DEBATE: Greens Senator Rachel Siewert has voiced her concerns over the Cashless Debit Card.
DEBATE: Greens Senator Rachel Siewert has voiced her concerns over the Cashless Debit Card. Contributed

CASHLESS CARD: Protests over welfare scheme continue

AS WELFARE recipients placed onto the Cashless Debit Card fight for exemptions, a protest aimed at stopping the roll-out of the initiative altogether is set to be held next month.

Protests against the card are planned for May 9 outside the Sydney office of Indue, the corporation managing the cashless card program.

Others have been encouraged to protest outside Indue or Centrelink offices in their regions on the day between 10am and 2pm.

Last week, major amendments to the policy passed through the House of Representatives.

MORE COVERAGE: Researchers to undertake landmark study into Cashless Card

Aside from an extension to trial sites in Ceduna, the Goldfields and East Kimberley regions, part of the policy was amended to allow people who demonstrate reasonable management of their financial affairs to exit the scheme, if approved by a community body.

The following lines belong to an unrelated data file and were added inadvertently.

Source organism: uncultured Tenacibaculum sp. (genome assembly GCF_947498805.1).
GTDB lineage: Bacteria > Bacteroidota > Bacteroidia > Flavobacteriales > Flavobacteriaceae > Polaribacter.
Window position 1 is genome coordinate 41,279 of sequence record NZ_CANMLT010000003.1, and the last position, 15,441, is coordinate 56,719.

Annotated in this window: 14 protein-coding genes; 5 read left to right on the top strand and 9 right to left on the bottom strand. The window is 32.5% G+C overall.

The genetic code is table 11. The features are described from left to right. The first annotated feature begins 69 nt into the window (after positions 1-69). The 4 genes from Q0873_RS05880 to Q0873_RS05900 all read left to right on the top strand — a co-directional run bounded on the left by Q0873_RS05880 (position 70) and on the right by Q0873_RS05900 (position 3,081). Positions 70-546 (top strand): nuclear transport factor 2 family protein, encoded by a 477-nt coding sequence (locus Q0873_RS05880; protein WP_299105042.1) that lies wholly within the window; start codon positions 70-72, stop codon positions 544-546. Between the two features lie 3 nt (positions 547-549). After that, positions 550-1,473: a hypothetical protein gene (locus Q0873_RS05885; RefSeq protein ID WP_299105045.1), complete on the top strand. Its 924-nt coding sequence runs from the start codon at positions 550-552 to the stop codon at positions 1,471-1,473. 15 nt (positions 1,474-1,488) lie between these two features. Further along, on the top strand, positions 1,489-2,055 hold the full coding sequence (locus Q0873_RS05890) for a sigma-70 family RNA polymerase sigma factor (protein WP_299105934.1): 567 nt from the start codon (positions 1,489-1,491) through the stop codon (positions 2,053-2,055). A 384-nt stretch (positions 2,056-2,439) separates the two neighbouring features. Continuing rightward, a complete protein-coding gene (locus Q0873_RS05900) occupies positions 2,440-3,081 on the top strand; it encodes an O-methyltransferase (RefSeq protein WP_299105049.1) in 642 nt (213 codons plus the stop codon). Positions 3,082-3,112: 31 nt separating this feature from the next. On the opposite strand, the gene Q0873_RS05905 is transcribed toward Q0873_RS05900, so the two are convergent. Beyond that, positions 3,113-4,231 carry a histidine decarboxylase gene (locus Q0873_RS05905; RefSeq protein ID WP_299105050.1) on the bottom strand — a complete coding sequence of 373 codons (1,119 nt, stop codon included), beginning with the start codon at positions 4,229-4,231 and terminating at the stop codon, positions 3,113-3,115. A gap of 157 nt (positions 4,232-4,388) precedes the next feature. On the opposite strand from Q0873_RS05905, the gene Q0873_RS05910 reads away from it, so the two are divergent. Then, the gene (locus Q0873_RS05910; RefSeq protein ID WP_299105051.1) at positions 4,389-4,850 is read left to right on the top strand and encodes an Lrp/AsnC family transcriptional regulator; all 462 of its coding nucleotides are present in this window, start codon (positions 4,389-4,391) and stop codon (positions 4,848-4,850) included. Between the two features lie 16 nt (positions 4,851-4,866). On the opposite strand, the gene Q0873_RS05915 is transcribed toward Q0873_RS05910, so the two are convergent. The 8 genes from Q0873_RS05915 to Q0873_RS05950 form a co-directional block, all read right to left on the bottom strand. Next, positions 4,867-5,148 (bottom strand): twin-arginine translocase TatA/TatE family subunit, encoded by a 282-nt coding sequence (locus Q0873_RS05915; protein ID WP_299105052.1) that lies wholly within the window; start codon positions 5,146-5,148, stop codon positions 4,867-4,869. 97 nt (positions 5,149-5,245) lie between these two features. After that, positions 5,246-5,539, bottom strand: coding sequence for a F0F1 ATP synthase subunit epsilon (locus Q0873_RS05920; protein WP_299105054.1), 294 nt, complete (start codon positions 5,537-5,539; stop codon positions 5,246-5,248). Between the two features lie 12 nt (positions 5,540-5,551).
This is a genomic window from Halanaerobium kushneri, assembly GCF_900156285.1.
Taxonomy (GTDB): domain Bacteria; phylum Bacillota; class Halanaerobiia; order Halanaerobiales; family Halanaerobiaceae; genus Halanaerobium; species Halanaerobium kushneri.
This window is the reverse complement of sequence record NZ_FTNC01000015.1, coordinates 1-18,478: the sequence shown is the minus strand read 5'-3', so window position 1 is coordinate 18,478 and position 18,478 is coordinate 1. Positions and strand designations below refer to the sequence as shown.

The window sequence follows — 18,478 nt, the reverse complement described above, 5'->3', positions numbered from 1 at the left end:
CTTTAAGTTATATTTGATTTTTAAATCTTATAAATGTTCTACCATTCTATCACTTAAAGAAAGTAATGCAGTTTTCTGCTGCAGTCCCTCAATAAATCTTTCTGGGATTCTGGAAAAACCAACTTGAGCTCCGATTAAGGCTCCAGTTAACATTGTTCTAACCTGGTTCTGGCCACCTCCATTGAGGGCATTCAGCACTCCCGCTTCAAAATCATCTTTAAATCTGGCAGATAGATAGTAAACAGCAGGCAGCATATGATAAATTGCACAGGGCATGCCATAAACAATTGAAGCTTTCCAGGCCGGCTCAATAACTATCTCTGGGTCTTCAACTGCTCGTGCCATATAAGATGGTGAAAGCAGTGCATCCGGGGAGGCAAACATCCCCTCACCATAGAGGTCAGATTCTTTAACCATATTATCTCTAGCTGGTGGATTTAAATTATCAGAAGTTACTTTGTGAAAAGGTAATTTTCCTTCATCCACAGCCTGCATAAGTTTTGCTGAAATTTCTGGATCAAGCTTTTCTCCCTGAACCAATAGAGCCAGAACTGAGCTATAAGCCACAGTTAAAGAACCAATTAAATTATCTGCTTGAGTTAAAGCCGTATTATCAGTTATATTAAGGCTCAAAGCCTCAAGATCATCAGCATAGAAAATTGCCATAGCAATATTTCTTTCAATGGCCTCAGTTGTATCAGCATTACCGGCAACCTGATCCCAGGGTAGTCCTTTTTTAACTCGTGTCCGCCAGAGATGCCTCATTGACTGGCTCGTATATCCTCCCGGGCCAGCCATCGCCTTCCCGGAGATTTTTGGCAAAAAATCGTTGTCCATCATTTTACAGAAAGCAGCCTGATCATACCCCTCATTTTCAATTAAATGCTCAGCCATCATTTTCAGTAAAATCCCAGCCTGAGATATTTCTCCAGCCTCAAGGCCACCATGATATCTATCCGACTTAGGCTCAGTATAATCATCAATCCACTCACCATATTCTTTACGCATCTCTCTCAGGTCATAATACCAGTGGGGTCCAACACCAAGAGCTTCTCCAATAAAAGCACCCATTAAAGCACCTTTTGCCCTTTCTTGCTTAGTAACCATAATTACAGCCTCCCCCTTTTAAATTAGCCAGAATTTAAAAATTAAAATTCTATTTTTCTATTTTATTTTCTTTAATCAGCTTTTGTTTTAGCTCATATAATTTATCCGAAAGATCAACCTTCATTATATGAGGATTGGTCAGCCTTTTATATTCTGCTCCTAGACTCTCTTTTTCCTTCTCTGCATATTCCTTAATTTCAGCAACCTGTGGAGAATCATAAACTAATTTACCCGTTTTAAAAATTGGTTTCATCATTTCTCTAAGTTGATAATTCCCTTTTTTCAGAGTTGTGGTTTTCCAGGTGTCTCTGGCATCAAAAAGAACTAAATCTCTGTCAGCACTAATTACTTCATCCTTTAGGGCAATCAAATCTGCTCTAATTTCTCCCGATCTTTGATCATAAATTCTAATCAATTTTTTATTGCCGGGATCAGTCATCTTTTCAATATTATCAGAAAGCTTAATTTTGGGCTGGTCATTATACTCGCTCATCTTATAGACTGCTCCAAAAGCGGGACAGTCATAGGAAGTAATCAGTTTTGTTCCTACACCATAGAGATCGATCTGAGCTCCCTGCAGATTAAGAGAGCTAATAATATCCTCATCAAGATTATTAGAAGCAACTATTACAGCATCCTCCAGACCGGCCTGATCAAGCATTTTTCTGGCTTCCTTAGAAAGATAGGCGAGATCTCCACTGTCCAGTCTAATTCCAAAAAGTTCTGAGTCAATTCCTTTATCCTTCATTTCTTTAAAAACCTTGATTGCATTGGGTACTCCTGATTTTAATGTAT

Greens Senator Rachel Siewert said the amendments she had seen circulated on the cashless debit card "do not improve it that much".

"I articulated very clearly that to get off the cashless debit card is very hard," she said.

Hinkler MP Keith Pitt, a vocal supporter of the card, said the Greens were spreading misinformation.

"Applications can be made from July, in line with the criteria set out in the legislation," he said.

"The Secretary of the Department of Social Services will then need to carefully assess these criteria before removing anyone from the trial.

"The criteria to be considered include, but is not limited to, financial management, the interest of any children, the risk of homelessness, the person's individual health and safety and other circumstances."



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